A Tale of Two Buildings

Things are looking up for the Arcade Building, but what will happen to the Marquette Building is anyone's guess; plus, other St. Louis follies and foibles

FLOTSAM AND JETSAM: Say what you will about William Tecumseh Sherman, at least he had the sense to know war was hell and that he didn't want to be president. If only Ulysses S. Grant had followed his lead. Sherman, who is buried in Calvary Cemetery, is one of five folks being honored this year with sidewalk stars on the University City Loop. Thousands will step on their names, as they do the other celebs', on the St. Louis Walk of Fame. At 1:30 p.m. Sunday, May 21, Robert Guillaume, a 1999 inductee, will deliver the keynote address. This year's inductees, in addition to Sherman, are singer Fontella Bass, photographer Walker Evans, baseball player and manager Rogers Hornsby and Olympic champion Jackie Joyner-Kersee.... Sometimes an author doesn't even know what he wrote about. Take Peter Golenbock, hyping his book The Spirit of St. Louis: A History of the St. Louis Cardinals and Browns on KTRS (550 AM) last week with Dan Dierdorf, Kevin Slaten and Wendy Wiese. Golenbock said that the baseball owners had scheduled a meeting on Dec. 8, 1941, to discuss moving the Cardinals to Los Angeles. But we all know what happened on Dec. 7, 1941 -- the Japanese attack on Pearl Harbor. That day lived in infamy, though Dec. 8 might also have been a candidate for infamy if the Cardinals had moved. Trouble is, despite what Golenbock said on KTRS, in actuality -- and even in his own book -- the St. Louis Browns were the team that might have been sent packing to California. Good thing this Golenbock isn't a surgeon -- he'd cut off the wrong leg. As it happened, it took a world war for the Browns to win a pennant, in 1944, and in 1954 the Browns moved to Baltimore and mutated into the Orioles, ending up in Camden Yards. As for the Cardinals, they stayed and now want a new stadium.... Maybe now it's apparent why Tenet Healthcare didn't invest in any more permanent signage for its Lafayette-Grand, uh, Compton Heights Hospital. The old Incarnate Word Hospital is closing, another casualty in the competitive hospital market. A smaller, but telling, development in local health care occurred April 17: Jewish Hospital, long since merged into Barnes-Jewish Hospital as part of BJC Health System, closed its emergency room. Actually the old Jewish ER is now called an "urgent care" center, open from 9 a.m.-1 a.m. for patients with minor illnesses or "minor scrapes, cuts or bruises." Patients suffering from anything more serious will go the Barnes ER, which is a Level 1 trauma center. For the ill and injured, the change is not that dramatic, but it's one more sign of the fading identity of Jewish Hospital.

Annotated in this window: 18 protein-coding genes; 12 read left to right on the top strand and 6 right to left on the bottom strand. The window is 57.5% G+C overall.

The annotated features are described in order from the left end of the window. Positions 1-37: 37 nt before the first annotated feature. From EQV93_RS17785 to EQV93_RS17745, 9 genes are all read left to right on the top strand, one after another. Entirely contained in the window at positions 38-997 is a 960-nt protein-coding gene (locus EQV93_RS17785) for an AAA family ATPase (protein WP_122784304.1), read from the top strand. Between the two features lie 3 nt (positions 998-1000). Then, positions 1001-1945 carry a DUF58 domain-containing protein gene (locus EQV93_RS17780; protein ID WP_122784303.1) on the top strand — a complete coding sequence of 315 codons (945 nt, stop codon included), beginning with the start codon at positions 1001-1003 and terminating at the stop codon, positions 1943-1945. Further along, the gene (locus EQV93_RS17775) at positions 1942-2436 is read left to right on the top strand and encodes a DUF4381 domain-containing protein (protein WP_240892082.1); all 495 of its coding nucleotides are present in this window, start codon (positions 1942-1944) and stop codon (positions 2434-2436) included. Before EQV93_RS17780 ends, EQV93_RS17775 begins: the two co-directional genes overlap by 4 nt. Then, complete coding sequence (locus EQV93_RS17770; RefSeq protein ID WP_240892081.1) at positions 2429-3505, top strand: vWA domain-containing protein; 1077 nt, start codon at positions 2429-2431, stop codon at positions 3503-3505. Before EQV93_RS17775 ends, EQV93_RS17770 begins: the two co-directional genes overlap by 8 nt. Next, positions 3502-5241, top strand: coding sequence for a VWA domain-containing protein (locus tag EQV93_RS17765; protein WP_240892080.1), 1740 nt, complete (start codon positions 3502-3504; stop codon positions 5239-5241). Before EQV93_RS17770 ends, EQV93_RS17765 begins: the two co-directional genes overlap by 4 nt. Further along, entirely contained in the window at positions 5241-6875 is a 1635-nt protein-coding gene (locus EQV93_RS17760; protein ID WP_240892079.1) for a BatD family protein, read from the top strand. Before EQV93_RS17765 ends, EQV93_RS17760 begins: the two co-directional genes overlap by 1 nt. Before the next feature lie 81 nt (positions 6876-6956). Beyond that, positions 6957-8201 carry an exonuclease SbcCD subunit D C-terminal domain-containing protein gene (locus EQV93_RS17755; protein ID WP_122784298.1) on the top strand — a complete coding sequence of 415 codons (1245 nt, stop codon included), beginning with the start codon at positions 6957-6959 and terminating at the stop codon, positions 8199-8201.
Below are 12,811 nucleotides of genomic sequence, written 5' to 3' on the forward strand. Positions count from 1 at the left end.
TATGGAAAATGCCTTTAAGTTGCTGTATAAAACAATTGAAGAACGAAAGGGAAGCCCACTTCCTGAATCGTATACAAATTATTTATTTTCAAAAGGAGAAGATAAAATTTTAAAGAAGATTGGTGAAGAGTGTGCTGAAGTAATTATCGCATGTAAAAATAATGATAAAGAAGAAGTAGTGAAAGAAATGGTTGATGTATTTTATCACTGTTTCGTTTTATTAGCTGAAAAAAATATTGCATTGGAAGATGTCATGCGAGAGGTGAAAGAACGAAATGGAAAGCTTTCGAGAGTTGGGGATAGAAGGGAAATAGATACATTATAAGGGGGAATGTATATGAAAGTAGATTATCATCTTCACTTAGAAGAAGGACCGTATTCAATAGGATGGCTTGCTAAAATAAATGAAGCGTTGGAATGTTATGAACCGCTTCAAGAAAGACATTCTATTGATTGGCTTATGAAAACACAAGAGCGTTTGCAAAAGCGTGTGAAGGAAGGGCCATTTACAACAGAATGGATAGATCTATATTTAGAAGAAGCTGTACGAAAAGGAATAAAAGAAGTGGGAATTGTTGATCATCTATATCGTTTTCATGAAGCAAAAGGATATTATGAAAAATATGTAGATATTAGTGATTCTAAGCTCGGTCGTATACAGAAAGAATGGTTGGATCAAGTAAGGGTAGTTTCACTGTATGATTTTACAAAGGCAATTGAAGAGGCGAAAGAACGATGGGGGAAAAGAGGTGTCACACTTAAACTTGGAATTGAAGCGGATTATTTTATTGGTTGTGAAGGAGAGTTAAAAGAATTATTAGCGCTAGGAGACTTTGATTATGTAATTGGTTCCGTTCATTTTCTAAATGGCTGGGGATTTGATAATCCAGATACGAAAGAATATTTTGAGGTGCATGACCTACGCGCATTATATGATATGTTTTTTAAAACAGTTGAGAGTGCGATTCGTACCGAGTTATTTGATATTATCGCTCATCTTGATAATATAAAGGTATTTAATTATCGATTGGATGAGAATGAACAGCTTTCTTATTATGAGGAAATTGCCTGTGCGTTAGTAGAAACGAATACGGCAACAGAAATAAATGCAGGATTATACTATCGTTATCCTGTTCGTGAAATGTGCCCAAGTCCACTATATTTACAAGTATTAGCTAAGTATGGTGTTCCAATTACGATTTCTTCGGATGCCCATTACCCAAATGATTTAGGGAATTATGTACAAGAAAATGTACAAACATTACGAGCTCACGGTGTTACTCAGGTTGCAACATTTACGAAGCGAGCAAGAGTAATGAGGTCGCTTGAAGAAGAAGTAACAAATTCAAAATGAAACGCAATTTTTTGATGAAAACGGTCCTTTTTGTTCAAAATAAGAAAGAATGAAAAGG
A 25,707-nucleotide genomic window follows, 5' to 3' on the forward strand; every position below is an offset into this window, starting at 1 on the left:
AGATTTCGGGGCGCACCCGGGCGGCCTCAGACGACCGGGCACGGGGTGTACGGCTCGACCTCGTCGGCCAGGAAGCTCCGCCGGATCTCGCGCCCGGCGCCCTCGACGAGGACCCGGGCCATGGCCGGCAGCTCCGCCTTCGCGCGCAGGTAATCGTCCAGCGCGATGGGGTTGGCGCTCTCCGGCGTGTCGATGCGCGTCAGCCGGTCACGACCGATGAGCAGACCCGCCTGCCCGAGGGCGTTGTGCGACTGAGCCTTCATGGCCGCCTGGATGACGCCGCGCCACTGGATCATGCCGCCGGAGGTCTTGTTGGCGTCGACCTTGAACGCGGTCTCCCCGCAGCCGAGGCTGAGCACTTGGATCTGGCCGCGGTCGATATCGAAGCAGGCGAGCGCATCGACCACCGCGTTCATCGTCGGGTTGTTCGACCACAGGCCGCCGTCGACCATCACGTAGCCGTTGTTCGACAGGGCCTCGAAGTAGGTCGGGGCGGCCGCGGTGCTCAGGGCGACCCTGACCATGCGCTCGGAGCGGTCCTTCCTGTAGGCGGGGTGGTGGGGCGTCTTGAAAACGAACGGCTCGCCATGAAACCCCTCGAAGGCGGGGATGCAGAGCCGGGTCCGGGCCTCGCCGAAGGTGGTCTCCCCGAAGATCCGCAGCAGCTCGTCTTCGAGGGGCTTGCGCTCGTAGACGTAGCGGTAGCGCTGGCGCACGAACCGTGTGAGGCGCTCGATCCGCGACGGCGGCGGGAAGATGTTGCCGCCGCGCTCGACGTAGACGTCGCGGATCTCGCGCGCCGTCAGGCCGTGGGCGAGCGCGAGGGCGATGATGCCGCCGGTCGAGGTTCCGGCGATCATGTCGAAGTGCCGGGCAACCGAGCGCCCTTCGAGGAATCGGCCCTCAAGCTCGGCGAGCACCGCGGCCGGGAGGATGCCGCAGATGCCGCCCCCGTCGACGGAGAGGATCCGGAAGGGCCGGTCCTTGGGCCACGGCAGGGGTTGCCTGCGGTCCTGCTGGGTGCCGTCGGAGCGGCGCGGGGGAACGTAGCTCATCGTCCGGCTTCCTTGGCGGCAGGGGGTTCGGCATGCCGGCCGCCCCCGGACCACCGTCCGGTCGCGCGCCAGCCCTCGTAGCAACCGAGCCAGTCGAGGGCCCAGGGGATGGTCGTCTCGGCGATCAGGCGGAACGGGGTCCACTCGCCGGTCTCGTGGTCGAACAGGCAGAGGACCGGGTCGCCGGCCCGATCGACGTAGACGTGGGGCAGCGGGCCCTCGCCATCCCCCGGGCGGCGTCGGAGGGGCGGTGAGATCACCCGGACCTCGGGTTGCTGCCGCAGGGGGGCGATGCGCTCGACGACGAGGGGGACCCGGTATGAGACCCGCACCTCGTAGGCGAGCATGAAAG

Give us your feedback by e-mailing "Short Cuts" at [email protected], faxing 314-615-6716 or calling 314-615-6711.

« Previous Page